Accenture’s recent High-Performance Finance Study – The CFO as Architect of Business Value examines the evolving role of the CFO. The study was based on a survey of 617 executives, from 28 countries, operating in 10 sectors.
Find a report summary here.
Digital technology—which may include cloud computing or software as a service (SaaS), big data and/or analytics, mobility and social media— is having a profound impact on the finance function’s performance. CFOs are uniquely poised to exploit the digital revolution, given their position at the intersection of finance, technology, and strategy.
“Technology is central to the finance strategy and agenda. Organizations can’t have optimal efficiency and effectiveness without focusing on enabling technologies. In today’s world, where there’s an abundance of data, it’s particularly important that organizations raise their game in managing, analyzing and presenting data in a way that yields the greatest value for the business. And the CFO and finance function are critical to making that happen.”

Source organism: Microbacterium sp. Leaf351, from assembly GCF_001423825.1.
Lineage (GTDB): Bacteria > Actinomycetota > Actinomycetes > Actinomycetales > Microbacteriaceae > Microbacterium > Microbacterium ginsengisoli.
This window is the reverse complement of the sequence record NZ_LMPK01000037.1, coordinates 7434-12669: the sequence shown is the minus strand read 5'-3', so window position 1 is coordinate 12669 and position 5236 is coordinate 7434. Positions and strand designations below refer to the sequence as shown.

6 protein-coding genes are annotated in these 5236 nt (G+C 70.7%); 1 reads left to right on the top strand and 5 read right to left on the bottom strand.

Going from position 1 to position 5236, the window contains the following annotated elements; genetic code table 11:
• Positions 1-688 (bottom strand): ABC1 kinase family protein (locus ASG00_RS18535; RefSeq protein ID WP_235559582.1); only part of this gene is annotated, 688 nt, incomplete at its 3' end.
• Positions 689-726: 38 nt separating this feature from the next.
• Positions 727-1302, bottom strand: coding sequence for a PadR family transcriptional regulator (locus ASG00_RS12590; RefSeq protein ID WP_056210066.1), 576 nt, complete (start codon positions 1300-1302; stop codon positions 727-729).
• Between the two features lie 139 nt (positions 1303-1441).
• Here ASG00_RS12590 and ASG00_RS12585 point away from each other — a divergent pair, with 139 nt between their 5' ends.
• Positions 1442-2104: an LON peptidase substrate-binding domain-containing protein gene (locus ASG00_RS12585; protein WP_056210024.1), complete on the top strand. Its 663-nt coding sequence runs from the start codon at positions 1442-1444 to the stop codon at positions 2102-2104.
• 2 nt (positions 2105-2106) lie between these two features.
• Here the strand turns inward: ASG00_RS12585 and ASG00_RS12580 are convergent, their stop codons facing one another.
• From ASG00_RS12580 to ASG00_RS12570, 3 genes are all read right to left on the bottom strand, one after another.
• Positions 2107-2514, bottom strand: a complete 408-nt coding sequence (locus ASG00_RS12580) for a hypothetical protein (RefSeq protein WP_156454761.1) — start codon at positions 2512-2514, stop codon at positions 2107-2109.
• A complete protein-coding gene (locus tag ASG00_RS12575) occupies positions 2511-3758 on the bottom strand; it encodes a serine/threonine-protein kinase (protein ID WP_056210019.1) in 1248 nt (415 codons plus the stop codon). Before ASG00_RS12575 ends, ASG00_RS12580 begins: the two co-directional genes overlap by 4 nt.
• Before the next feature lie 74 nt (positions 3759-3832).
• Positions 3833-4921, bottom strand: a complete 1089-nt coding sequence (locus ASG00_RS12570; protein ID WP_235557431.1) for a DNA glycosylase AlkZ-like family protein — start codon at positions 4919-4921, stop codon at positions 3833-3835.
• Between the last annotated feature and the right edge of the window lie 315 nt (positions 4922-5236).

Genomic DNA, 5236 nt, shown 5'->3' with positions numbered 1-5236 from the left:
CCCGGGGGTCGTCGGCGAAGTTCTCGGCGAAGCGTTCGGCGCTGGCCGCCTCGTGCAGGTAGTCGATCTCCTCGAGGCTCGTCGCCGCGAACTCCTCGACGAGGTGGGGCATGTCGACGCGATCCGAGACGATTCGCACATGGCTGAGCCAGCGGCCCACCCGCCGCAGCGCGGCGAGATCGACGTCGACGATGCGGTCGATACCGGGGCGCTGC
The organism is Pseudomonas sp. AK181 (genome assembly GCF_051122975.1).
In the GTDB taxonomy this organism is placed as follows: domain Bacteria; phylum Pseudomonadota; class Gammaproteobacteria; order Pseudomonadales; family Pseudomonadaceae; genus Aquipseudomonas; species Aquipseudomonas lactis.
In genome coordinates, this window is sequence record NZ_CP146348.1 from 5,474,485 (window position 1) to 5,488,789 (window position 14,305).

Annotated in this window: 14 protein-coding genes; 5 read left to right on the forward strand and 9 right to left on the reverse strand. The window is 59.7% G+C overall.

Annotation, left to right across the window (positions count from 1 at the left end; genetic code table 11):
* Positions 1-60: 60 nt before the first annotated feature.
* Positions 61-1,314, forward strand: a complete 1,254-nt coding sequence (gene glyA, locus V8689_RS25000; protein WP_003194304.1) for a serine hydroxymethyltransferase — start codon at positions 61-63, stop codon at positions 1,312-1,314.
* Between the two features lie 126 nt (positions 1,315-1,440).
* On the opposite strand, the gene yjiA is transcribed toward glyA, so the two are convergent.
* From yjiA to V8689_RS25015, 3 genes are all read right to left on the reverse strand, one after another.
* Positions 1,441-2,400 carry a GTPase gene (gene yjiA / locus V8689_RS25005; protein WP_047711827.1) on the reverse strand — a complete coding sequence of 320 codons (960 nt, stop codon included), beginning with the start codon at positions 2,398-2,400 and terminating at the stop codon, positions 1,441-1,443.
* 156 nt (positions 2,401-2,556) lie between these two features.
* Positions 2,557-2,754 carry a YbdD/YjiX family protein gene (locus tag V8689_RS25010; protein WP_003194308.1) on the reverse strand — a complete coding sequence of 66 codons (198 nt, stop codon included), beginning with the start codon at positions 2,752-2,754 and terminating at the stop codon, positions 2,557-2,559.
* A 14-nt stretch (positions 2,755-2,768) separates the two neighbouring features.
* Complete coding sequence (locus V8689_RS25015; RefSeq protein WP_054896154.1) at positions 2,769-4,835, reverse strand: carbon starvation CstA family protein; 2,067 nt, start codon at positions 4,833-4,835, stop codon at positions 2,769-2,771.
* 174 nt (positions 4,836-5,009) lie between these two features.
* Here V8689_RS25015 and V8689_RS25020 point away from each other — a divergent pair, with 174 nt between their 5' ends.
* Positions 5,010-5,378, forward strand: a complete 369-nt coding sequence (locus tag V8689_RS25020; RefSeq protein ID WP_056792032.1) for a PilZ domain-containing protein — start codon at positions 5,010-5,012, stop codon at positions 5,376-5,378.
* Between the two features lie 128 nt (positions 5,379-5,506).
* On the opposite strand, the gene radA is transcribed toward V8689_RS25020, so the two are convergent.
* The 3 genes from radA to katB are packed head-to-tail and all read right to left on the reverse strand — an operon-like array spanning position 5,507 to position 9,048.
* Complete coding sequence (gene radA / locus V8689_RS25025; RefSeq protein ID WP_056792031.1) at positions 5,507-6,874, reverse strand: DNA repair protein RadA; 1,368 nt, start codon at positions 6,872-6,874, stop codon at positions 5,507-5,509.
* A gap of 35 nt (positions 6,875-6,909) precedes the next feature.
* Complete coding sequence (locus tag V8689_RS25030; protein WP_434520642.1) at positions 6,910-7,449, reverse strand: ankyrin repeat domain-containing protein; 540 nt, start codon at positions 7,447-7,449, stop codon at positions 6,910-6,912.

-David Rowland, CFO at Accenture
Many organizations are planning to invest heavily in digital technologies over the next two years. More than one-third report a greater than 25 percent increase in investment in cloud and software as a service. More than one-quarter report the same level of investment increase in big data and analytics, while for mobile it is 23 per cent.
CFO involvement is most likely to be in redefining the cost model of the business as new technologies are implemented. “Clearly, finance has a very significant role in identifying what data needs to be unlocked and evaluating its potential benefits,” says Jay S. Benet of Travelers. “At Travelers, we try to bring a fact-based, common-sense approach to business decision making, using insight and judgment to weigh benefits against their costs.”
Given the growing value role of the CFO across the business, the CFO’s involvement in decisions touching digital should increase. “Finance often leads the way with digital technology, partly because of self-preservation,” says Peter Kelly, CFO of NXP Semiconductors. “There’s so much information you need to run your business and, at the same time, you are under constant cost pressure, so you are forced to be quite innovative to work out what is going on, and typically with reduced resources every year. So I think finance people are pretty critical to the development of systems in the company.”